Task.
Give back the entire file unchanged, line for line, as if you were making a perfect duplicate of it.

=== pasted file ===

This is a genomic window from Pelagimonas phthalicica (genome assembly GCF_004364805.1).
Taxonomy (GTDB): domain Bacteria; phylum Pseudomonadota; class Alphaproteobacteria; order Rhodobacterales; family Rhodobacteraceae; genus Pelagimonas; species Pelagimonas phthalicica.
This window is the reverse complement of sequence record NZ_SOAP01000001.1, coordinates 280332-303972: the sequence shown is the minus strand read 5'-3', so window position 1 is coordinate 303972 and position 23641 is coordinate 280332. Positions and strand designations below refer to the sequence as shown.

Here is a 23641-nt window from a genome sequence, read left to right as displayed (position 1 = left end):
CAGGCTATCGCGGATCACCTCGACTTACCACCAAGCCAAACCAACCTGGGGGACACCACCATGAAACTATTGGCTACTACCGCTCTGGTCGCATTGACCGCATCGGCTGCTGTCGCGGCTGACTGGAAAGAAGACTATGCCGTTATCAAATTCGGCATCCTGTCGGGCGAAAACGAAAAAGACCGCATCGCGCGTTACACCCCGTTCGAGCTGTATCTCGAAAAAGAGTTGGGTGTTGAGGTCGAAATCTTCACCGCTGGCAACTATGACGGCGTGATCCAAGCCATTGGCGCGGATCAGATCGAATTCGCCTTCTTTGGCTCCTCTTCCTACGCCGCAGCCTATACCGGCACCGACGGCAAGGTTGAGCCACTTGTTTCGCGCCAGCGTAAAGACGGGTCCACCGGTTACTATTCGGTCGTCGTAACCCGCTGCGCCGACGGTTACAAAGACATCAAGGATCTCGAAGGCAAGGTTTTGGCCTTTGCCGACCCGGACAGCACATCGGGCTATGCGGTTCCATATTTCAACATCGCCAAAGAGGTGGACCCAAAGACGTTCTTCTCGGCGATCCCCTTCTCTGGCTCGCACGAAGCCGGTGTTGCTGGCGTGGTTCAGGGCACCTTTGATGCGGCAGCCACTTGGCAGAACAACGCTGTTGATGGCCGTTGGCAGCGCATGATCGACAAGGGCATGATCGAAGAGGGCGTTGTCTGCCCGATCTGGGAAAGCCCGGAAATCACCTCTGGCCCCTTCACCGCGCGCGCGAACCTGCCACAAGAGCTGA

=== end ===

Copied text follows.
This is a genomic window from Pelagimonas phthalicica (genome assembly GCF_004364805.1).
Taxonomy (GTDB): domain Bacteria; phylum Pseudomonadota; class Alphaproteobacteria; order Rhodobacterales; family Rhodobacteraceae; genus Pelagimonas; species Pelagimonas phthalicica.
This window is the reverse complement of sequence record NZ_SOAP01000001.1, coordinates 280332-303972: the sequence shown is the minus strand read 5'-3', so window position 1 is coordinate 303972 and position 23641 is coordinate 280332. Positions and strand designations below refer to the sequence as shown.

Here is a 23641-nt window from a genome sequence, read left to right as displayed (position 1 = left end):
CAGGCTATCGCGGATCACCTCGACTTACCACCAAGCCAAACCAACCTGGGGGACACCACCATGAAACTATTGGCTACTACCGCTCTGGTCGCATTGACCGCATCGGCTGCTGTCGCGGCTGACTGGAAAGAAGACTATGCCGTTATCAAATTCGGCATCCTGTCGGGCGAAAACGAAAAAGACCGCATCGCGCGTTACACCCCGTTCGAGCTGTATCTCGAAAAAGAGTTGGGTGTTGAGGTCGAAATCTTCACCGCTGGCAACTATGACGGCGTGATCCAAGCCATTGGCGCGGATCAGATCGAATTCGCCTTCTTTGGCTCCTCTTCCTACGCCGCAGCCTATACCGGCACCGACGGCAAGGTTGAGCCACTTGTTTCGCGCCAGCGTAAAGACGGGTCCACCGGTTACTATTCGGTCGTCGTAACCCGCTGCGCCGACGGTTACAAAGACATCAAGGATCTCGAAGGCAAGGTTTTGGCCTTTGCCGACCCGGACAGCACATCGGGCTATGCGGTTCCATATTTCAACATCGCCAAAGAGGTGGACCCAAAGACGTTCTTCTCGGCGATCCCCTTCTCTGGCTCGCACGAAGCCGGTGTTGCTGGCGTGGTTCAGGGCACCTTTGATGCGGCAGCCACTTGGCAGAACAACGCTGTTGATGGCCGTTGGCAGCGCATGATCGACAAGGGCATGATCGAAGAGGGCGTTGTCTGCCCGATCTGGGAAAGCCCGGAAATCACCTCTGGCCCCTTCACCGCGCGCGCGAACCTGCCACAAGAGCTGA